2020 Good Reads

From COVID-19 to the BLM protests and presidential elections, we can all agree that 2020 has been a roller coaster. 

But 2020 wasn't just about coronavirus.  There were the twin valedictorians from Eagle Rock High who are headed to Ivy League; the Lincoln Heights man who raised money for a beloved ice cream vendor after her truck caught fire, and the East Hollywood community gardeners who competed to pull the longest strand of crabgrass from their plots. 

We are closing out the year with these and other enjoyable and memorable stories from 2020. Happy New Year!

-- Jesus Sanchez, Publisher 

Atwater Village repair shop plays an unexpected role in "Hollywood"

Golden Tip Gasoline Kevin Kuzma.jpg

Luis Lopez Automotive in Atwater Village was transformed into Golden Tip Gasoline for the "Hollywood" series on Netflix.

By Barry Lank

Atwater Village -- When Luis Lopez leased his car repair shop as a location for the new Netflix miniseries "Hollywood," he didn't exactly know what role his shop would play. Turns out it wasn't about cars getting serviced. Read more


"Oh my god, they got the toilet paper!" -- Echo Park car break-in reveals what's popular with thieves these days

Empty Echo Park car trunk

The scene of the crime -- the trunk left devoid of toilet paper.

By Jesus Sanchez

Echo Park -- Think twice before you leave hard-to-find rolls of toilet paper in your car.

On Sunday morning, a resident who lives near Echo Park Lake discovered his car door ajar. His belongings were tossed around inside but a phone charger, a "nice coat" and a pair of shoes were still there. Read more


Pandemic finds Kruegermann pickle factory in Elysian Valley busy filling online orders

The Kruegermanns

Carl (left) and Greg Kruegermann say that the coronavirus pandemic hasn't slowed down production at Kruegermann Pickles, a demand that is fueled by stay-at-home residents who want well-stocked pantries with products that need no refrigeration.

By Brenda Rees

Elysian Valley -- “We survived WWI, WWII, Russian pillaging, and socialism that made my dad leave Germany in the '60s. We are survivors,” says Greg Kruegermann about how Kruegermann Pickles & Sauerkraut is weathering the 2020 coronavirus pandemic.

Indeed, the longtime Frogtown factory continues to churn out thousands of jars of assorted pickles, red beets, cabbage and more. Last week, more than 10,000 jars of sauerkraut were bottled onsite in Elysian Valley not far from where, at one time, factories like Hostess Bakery, Dolly Madison and Van de Kamp Bakeries were rolling out goods. Read more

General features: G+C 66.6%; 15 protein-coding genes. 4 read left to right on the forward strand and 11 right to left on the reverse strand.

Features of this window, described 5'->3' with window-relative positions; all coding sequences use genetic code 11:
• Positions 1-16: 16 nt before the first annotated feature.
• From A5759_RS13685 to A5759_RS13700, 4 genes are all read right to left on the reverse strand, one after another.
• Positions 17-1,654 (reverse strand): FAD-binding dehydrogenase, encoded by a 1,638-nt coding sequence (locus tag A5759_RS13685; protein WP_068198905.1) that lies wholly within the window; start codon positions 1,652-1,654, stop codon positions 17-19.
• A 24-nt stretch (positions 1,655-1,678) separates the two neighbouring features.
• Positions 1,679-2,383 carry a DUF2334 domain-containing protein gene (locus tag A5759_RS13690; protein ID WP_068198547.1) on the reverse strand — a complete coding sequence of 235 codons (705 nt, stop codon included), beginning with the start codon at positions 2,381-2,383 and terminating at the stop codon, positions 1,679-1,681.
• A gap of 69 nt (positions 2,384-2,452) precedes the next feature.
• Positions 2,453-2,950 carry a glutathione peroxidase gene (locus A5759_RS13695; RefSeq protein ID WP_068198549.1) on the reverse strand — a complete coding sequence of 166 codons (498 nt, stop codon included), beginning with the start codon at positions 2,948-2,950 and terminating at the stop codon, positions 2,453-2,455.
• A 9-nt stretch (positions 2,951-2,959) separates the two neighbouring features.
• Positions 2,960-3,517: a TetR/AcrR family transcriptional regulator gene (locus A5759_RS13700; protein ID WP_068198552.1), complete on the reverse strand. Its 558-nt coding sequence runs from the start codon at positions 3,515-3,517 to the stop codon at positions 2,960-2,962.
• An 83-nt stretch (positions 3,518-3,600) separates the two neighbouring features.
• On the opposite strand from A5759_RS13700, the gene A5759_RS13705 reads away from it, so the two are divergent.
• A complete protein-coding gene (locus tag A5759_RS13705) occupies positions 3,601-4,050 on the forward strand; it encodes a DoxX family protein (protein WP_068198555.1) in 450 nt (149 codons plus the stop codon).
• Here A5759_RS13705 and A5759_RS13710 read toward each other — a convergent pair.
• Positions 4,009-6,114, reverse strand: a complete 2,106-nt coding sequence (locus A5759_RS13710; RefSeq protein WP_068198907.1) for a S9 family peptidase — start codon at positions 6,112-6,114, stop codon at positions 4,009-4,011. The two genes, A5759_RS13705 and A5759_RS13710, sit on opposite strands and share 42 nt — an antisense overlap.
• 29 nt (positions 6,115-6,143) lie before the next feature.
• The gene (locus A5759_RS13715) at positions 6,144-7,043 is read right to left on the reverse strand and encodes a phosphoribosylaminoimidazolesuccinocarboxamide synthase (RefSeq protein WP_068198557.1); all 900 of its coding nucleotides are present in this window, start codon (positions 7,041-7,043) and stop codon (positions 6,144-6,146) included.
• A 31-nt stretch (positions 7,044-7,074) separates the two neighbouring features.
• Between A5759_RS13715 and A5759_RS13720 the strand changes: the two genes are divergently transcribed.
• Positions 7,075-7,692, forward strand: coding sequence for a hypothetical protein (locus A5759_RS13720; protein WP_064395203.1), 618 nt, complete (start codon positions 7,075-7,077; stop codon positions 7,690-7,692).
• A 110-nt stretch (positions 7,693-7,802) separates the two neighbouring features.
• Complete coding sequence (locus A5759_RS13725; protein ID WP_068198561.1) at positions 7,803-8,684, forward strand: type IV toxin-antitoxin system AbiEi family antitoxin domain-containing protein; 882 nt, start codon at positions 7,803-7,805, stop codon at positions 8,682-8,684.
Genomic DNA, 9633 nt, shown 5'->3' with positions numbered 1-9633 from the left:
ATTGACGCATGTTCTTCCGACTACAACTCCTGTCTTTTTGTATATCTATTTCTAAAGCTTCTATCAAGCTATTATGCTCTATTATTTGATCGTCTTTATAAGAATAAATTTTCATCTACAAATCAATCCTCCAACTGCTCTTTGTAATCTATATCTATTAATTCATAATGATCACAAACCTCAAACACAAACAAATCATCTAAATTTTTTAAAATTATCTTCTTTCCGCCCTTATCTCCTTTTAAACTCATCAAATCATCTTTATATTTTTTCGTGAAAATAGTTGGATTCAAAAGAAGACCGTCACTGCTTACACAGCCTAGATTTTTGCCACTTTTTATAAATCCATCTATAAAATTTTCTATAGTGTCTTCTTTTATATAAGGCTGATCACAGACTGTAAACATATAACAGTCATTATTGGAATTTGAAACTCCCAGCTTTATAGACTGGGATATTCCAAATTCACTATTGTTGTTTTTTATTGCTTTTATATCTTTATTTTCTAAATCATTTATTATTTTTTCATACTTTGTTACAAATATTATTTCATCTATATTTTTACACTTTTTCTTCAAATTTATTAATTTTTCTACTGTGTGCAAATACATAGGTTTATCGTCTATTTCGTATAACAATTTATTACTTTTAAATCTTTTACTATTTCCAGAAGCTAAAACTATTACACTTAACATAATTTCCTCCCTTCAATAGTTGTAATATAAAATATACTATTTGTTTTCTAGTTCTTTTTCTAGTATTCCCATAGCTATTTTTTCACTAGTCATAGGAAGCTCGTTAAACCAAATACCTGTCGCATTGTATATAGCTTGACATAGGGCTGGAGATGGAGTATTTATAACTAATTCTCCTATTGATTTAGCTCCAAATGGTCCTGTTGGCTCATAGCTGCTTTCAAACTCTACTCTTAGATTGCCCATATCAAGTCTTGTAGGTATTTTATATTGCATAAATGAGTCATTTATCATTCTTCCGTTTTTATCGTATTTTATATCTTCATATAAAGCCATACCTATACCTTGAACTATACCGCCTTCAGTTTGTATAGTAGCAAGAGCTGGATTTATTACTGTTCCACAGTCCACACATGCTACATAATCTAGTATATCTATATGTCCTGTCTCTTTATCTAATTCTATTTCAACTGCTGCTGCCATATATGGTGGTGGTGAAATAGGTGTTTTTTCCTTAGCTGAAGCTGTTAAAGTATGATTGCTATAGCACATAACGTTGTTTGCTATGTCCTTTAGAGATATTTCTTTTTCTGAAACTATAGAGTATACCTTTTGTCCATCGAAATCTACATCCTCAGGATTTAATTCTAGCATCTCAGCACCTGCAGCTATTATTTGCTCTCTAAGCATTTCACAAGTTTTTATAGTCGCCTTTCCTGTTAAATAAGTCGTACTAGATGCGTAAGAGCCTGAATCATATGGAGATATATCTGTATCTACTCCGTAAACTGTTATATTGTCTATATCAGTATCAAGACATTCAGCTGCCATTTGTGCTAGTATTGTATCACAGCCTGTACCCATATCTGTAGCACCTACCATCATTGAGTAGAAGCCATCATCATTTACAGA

Quiet Times: Some miss the sounds of the city, others welcome the peace and birdsong

Empty Figueroa Street

Silent and empty Figueroa in Highland Park

By Brenda Rees

“I kinda miss it,” admits Luis Lopez about the absence of traffic and noise near his Atwater Village auto repair shop. “I got so used to it. It was like my neighborhood soundtrack. It feels like something is missing.”

We’ve all heard (or not heard) it -- that strange quietness that has enveloped the once busy streets and freeways, not to mention the skies above where fewer airplanes zoom and boom. The constant noise that once thumped along with life in Los Angeles has been dialed down to a low murmur. Read more


Northeast L.A. 1918: Life and death amid the Spanish flu

Occidental College 1918

Members of Occidental’s Student Army Training Corps chow down in the temporary mess hall on the perimeter of Patterson Field prior to the shutdown of campus in the fall of 1918 as a result of the Spanish flu epidemic. 

By Brenda Rees

It was mid-September 1918 when cases of the deadly Spanish influenza began showing up in Los Angeles.

The pandemic first affected seamen and soldiers returning from World War I, and on September 22, the first civilian cases appeared in downtown Los Angeles. Among the infected were 55 students at Polytechnic High School which was then located at Washington Boulevard and Flower Street. Read more


Neighbors lend a helping hand after a Lincoln Heights ice cream truck goes up in flames

Lincoln Heights ice cream truck goes up in flames

Dalila Santos in front of her ice cream truck after fire fighters put out the flames on Dec. 5, 2020.

By Melody Waintal

Lincoln Heights -- It was cold last Sunday night when Dalila Santos was on her way home after driving all day through Boyle Heights and Elysian Park selling ice cream. Taking a turn in Lincoln Heights, her ice cream truck stalled in the middle of the road, smoke started coming out from under the hood. Read more


A son keeps his mother's legacy and recipes alive at El Gallo Bakery in East LA

El Gallo Bakery with Cuerno de Manteca.jpg

El Gallo Bakery with Cuerno de Manteca

By Melody Waintal

East Los Angeles -- El Gallo Bakery, founded in 1949, is one of the oldest and most well known of East L.A.'s many panaderias. Today, the Cesar Chavez Avenue bakery is owned by Jesus Gabriel Huerta, the son of founder Magdalena Martinez-Huerta. Read more


Shining a spotlight on the old movie houses of East LA

Boulevard

The former Boulevard theater on Whittier Boulevard now hosts religious services.

By Antonio Mejías-Rentas